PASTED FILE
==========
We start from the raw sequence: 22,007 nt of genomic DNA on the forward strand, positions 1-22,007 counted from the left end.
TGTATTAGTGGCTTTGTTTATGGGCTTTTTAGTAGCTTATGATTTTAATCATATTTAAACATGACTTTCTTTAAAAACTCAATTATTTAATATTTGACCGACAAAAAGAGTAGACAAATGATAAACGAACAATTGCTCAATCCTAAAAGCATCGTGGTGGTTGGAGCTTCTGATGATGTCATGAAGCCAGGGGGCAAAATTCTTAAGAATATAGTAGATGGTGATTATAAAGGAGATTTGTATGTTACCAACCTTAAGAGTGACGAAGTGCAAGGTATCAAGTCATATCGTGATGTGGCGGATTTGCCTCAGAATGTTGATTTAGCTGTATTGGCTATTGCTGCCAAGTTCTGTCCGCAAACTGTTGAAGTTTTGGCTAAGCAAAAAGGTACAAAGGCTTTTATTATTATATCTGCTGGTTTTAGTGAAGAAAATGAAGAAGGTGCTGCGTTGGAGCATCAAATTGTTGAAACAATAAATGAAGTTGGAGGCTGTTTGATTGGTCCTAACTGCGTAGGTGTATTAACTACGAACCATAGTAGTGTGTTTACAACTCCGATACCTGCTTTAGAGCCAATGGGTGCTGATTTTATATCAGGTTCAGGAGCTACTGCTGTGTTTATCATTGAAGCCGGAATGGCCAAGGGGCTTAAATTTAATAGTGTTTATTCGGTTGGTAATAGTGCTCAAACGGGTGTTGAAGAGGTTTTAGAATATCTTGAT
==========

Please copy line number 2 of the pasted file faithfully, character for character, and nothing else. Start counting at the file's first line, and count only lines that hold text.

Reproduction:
TGTATTAGTGGCTTTGTTTATGGGCTTTTTAGTAGCTTATGATTTTAATCATATTTAAACATGACTTTCTTTAAAAACTCAATTATTTAATATTTGACCGACAAAAAGAGTAGACAAATGATAAACGAACAATTGCTCAATCCTAAAAGCATCGTGGTGGTTGGAGCTTCTGATGATGTCATGAAGCCAGGGGGCAAAATTCTTAAGAATATAGTAGATGGTGATTATAAAGGAGATTTGTATGTTACCAACCTTAAGAGTGACGAAGTGCAAGGTATCAAGTCATATCGTGATGTGGCGGATTTGCCTCAGAATGTTGATTTAGCTGTATTGGCTATTGCTGCCAAGTTCTGTCCGCAAACTGTTGAAGTTTTGGCTAAGCAAAAAGGTACAAAGGCTTTTATTATTATATCTGCTGGTTTTAGTGAAGAAAATGAAGAAGGTGCTGCGTTGGAGCATCAAATTGTTGAAACAATAAATGAAGTTGGAGGCTGTTTGATTGGTCCTAACTGCGTAGGTGTATTAACTACGAACCATAGTAGTGTGTTTACAACTCCGATACCTGCTTTAGAGCCAATGGGTGCTGATTTTATATCAGGTTCAGGAGCTACTGCTGTGTTTATCATTGAAGCCGGAATGGCCAAGGGGCTTAAATTTAATAGTGTTTATTCGGTTGGTAATAGTGCTCAAACGGGTGTTGAAGAGGTTTTAGAATATCTTGAT